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Govt entities turn to hackathons to boost service delivery

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As more public sector entities are leaning towards hackathons in resolving service delivery challenges, analysts are hopeful this will lead to urgent “liberation of data” to encourage developers to build more localised and contextualised solutions.

ICT leaders who spoke to ITWeb say data is a crucial production factor for developers and a necessary asset to compete in the digital ecosystem.

They say in the past two months, they have seen significant shifts in public sector focus, especially in the peri-urban-based municipalities that are making strides in embracing hackathons.

In SA, hackathons have gained considerable ground in recent years, with a number of organisations – both in the private and public sphere – hosting these events aimed at cultivating ICT talent and finding solutions to address some of today’s challenges.

Since the outbreak of the COVID-19 pandemic and subsequent lockdowns, many government entities are now leaning towards these hackathons to resolve service delivery matters.

Recently, the South African Local Government Association (SALGA) joined forces with Empire Partner Foundation, an NGO, to find municipal digital solutions.

Earlier this year, at the height of the lockdown, communications minister Stella Ndabeni-Abrahams announced her plans to put hackathons at the core of creating a “4IR army” in SA.

This shift in the public sector has been welcomed, as industry watchers say technology is now acknowledged as a critical catalyst in solving service delivery matters, but they are urging government entities to make information more accessible.

No secrets

“Liberation of data is also crucial – developers must have data to build more localised and contextualised solutions. Public sector entities must strive to establish open data strategies of their own and this will assist in acquiring best desired results from hackathons,” says Tiyani Nghonyama, COO at Geekulcha.

“We have seen significant shifts in the past 12 months, especially in the peri-urban-based municipalities in making strides towards increasing platforms that bring about new ideas, especially from the young people.

“Geekulcha has had an opportunity to partner with the German Development Cooperation, Amathole District Municipality with ASPIRE, Steve Tshwete Local Municipality and the South African Local Government Association in hosting local government hackathons in the past couple of months, and the events involved workshopping scenarios and key issues in the municipalities.”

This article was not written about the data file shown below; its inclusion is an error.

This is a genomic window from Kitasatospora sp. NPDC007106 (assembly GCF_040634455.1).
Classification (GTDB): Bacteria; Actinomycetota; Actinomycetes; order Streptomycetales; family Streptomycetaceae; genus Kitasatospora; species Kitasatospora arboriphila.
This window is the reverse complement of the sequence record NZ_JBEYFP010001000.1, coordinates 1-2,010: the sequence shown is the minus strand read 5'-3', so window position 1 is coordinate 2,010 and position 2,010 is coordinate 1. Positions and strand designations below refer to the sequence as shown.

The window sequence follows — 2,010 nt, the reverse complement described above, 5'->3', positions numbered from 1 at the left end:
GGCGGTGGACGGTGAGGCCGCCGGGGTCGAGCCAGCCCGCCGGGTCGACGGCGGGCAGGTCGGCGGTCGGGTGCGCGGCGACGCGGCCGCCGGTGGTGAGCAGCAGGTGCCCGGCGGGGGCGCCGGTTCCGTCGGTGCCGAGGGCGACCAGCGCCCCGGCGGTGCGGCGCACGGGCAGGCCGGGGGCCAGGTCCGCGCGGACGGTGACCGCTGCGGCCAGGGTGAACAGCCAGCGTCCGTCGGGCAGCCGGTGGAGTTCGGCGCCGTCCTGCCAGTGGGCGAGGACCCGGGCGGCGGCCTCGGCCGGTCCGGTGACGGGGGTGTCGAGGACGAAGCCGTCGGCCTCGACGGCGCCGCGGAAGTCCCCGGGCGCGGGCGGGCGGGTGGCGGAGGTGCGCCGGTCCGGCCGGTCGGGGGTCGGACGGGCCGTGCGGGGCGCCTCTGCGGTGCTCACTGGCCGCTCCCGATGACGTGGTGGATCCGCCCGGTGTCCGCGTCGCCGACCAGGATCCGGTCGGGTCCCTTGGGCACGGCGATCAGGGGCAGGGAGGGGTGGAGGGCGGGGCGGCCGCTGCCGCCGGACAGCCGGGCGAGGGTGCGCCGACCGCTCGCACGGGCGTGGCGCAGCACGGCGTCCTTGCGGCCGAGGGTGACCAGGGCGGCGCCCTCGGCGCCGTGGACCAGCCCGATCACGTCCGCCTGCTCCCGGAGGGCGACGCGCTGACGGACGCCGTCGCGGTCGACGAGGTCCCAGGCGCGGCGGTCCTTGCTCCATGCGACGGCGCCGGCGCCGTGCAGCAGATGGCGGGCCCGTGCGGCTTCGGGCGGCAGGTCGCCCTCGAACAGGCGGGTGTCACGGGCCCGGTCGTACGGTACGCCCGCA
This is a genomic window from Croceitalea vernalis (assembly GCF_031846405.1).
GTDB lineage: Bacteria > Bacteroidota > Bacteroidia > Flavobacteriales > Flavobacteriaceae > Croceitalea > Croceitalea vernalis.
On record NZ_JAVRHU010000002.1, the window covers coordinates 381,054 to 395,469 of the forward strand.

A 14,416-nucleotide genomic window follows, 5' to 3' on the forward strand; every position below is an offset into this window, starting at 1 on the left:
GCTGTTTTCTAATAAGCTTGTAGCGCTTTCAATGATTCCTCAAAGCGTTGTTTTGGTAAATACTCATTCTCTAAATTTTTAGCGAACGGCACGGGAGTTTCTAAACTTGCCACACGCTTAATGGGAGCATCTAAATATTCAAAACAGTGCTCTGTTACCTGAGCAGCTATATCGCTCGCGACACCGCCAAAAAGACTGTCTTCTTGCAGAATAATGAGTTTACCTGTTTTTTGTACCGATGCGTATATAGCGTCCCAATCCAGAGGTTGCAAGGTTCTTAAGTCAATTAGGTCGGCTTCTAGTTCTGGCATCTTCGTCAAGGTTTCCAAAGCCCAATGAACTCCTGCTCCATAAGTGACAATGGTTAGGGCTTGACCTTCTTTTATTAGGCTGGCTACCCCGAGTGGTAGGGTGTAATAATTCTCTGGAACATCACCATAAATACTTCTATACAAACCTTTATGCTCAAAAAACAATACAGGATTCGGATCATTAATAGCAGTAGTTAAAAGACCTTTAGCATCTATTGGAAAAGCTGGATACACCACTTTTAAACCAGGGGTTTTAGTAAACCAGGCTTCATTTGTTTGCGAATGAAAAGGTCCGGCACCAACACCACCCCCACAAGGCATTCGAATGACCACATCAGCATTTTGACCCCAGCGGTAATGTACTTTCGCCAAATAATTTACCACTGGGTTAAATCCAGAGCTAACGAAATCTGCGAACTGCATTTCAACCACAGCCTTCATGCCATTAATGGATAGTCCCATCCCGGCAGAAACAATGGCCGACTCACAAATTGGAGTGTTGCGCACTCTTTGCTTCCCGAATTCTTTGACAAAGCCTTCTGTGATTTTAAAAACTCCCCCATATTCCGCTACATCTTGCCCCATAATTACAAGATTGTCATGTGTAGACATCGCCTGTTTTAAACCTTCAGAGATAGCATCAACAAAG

For Empire Partner Foundation (EPF), which encourages young people to pursue digital entrepreneurship by hosting monthly hackathons, the change of heart in the public sector helps create a culture of innovation in SA.

“The thumbs up given to hackathons by entities such as SALGA definitely does indicate a change of heart in the public sector and how they now see technology as a critical catalyst in solving service delivery issues,” says Jasmine Mokwena, head of marketing at EPF.

Culture of creating

“These hackathons do create a culture of innovation in public sector entities because it exposes them to an incredibly tech-focused environment with tech-industry professionals that come together to create innovative solutions that solve problems,” Mokwena notes.

EPF says more engagements between government entities and local techies may be helpful in the long run, as developers do not always understand how the government works while developing their solutions in a hackathon setting. “There needs to be more alignment.”

To date, EPF has worked with 281 young developers, hosted seven hackathons and has 12 lined up for the coming months.

The organisation has so far incubated eight winning teams, who designed solutions for water, SASSA grant payments, healthcare and education.

Additionally, Mokwena says, it is extremely critical for SA to prioritise digital skills training as this will help in service delivery as well as help grow the economy.

She explains: “The country needs to stay up to date with leading countries in tech so that our economy does not suffer from being left out or left behind just because we don’t have relevant or resourceful skills.

“It is very important for the country to create new career models to avoid having graduates with skillsets within or related to digital technology without jobs. EPF addresses these challenges by partnering with innovative and advanced companies in the tech industry that offer hackathon participants opportunities such as internships, bursaries and permanent jobs.”

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